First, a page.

The teacher gives advice, that the realization that the life is only a big dream can help us finally liberate ourselves from the chains of emotions, attachments, and ego and then we have the possibility of ultimately becoming enlightened.[66]

See also


  1. ^ Keown, Damien. (2003). A Dictionary of Buddhism, p. 82. Oxford University Press. ISBN 0-19-860560-9.
  2. ^ Namdak, Tenzin. Bonpo Dzogchen Teachings. Vajra Publications 2006, page 97.
  3. ^ Namdak, Tenzin. Bonpo Dzogchen Teachings. Vajra Publications 2006, page 144-5.
  4. ^ a b Reginald Ray, Secret of the Vajra World. Shambhala 2001, page 304.
  5. ^ a b B. Alan Wallace, Genuine Happiness. John Wiley and Sons, 2005, page 203.
  6. ^ Reginald Ray, Secret of the Vajra World. Shambhala 2001, page 303.
  7. ^ Dzogchen: The Heart Essence of the Great Perfection by the [14th] Dalai Lama, Snow Lion, 2004. ISBN 1559392193. pg 208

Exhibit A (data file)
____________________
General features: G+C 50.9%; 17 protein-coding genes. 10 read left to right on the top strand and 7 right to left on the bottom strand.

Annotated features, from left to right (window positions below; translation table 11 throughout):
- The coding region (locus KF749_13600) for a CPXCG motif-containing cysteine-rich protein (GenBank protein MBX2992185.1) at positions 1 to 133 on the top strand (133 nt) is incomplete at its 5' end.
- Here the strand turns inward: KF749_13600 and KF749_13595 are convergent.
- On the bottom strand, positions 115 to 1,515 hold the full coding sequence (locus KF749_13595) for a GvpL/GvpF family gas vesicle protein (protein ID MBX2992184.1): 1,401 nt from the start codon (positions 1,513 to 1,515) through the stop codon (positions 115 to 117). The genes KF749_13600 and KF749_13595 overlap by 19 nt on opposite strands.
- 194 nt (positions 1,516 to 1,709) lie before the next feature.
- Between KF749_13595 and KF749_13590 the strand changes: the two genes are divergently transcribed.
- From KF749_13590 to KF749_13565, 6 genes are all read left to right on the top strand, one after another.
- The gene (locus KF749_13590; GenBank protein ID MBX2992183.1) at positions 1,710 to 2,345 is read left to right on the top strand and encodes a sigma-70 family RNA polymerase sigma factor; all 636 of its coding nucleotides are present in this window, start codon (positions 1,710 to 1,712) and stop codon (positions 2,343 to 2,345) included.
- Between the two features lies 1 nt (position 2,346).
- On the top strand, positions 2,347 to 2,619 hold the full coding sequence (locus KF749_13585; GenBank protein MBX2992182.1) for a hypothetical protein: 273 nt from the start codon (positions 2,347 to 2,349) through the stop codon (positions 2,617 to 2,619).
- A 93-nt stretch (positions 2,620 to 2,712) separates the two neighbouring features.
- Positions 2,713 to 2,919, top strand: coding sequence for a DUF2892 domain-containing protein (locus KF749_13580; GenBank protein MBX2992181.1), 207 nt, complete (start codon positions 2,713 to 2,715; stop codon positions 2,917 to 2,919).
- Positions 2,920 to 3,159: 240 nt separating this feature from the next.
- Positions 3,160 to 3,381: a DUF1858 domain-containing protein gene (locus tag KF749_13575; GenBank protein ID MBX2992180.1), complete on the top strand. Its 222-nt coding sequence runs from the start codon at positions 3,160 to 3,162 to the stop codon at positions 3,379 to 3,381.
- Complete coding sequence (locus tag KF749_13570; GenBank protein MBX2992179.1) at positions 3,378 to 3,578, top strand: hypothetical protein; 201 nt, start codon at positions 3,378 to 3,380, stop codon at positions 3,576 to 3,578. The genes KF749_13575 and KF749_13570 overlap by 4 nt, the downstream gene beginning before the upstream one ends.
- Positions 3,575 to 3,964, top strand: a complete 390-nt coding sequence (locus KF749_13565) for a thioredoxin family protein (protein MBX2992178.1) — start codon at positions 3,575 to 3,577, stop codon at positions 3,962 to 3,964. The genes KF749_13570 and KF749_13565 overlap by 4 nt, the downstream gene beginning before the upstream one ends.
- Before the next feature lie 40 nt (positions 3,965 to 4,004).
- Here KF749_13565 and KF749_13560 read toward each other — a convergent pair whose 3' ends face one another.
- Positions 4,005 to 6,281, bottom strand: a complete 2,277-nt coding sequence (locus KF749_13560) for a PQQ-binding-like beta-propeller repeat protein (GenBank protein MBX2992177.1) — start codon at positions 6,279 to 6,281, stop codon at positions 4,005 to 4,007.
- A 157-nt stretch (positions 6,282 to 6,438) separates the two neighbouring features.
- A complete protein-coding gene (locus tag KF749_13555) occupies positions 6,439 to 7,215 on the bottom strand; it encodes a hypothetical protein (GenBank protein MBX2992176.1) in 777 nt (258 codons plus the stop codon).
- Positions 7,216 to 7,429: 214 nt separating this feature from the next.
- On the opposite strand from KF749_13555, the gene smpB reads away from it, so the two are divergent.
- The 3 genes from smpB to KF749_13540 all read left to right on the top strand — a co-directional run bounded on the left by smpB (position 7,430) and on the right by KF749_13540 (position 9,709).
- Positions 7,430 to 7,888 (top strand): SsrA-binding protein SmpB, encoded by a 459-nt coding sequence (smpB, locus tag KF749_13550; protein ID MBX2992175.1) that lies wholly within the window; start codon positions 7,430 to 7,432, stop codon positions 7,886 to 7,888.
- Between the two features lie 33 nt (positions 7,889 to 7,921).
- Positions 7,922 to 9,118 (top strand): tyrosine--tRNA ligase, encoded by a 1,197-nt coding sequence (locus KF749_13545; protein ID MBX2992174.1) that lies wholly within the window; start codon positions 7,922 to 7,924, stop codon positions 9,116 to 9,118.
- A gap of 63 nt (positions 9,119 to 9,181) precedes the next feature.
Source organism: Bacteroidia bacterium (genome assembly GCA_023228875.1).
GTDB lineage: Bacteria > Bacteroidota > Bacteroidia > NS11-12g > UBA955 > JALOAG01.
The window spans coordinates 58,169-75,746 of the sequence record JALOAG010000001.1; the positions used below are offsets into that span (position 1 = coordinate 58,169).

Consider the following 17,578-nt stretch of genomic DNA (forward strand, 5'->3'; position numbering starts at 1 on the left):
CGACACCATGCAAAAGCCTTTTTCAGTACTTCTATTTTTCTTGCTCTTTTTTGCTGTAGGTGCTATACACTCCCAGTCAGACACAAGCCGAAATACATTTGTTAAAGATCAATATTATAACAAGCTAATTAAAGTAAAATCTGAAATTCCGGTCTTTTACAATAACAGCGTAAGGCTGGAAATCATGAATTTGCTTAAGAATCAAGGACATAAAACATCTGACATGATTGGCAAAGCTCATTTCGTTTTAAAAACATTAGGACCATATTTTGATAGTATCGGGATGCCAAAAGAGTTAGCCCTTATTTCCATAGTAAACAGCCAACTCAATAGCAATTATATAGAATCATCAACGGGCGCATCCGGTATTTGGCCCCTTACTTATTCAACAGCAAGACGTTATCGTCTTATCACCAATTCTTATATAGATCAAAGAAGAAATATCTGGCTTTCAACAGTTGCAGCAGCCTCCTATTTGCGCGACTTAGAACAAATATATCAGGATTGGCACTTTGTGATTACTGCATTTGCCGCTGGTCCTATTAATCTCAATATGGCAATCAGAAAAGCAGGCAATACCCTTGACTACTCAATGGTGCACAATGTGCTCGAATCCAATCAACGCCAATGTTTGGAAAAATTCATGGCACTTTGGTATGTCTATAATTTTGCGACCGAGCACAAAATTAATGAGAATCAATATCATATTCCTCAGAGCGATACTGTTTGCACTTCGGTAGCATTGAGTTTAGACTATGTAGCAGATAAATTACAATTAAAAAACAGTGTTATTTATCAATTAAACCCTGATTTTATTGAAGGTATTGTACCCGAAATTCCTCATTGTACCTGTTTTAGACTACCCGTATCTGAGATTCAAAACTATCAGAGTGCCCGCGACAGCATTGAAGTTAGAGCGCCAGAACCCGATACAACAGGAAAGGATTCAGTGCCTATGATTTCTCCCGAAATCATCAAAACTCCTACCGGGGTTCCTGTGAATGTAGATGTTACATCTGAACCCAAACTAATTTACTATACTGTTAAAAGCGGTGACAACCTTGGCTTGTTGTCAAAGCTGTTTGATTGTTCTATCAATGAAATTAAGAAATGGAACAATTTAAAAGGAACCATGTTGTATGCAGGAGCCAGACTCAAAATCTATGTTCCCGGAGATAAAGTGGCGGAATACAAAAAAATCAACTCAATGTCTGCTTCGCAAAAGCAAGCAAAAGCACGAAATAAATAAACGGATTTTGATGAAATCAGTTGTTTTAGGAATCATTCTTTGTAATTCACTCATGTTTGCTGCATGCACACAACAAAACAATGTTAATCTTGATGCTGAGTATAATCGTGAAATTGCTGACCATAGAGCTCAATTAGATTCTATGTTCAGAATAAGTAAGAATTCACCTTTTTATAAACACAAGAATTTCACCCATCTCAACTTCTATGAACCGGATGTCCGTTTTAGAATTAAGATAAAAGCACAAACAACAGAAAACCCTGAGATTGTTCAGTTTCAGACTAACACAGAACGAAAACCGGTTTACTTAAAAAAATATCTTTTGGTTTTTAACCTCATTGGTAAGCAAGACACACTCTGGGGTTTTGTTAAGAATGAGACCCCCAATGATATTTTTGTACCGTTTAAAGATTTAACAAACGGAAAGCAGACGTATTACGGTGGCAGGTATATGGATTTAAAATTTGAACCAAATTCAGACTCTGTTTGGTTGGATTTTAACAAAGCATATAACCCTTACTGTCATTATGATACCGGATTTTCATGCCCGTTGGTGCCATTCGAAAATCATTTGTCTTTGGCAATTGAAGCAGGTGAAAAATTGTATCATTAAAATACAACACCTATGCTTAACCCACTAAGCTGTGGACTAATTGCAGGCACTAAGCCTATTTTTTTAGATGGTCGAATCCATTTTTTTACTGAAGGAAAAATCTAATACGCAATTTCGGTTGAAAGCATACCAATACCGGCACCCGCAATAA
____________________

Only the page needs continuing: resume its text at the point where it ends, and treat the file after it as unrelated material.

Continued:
8. ^ Keown, Damien. (2003). A Dictionary of Buddhism, p. 24. Oxford University Press. ISBN 0-19-860560-9.
  9. ^ Pettit, John Whitney (1999). Mipham's beacon of certainty: illuminating the view of Dzogchen, the Great Perfection. Somerville, MA, USA: Wisdom Publications. ISBN 0-86171-157-2 (alk. paper) p.4
  10. ^ Dzogchen: The Heart Essence of the Great Perfection by the Dalai Lama, trans. by Thupten Jinpa & Richard Barron, fore. by Sogyal Rinpoche, ed. by Patrick Gaffney. Snow Lion. 1559392193
  11. ^ Chögyal Namkhai Norbu, Essence of the Tree Statements: Based on an Oral Advice given by Khyenrab Chökyi Özer, pp.39-57, 66-70
  12. ^ Norbu (1999)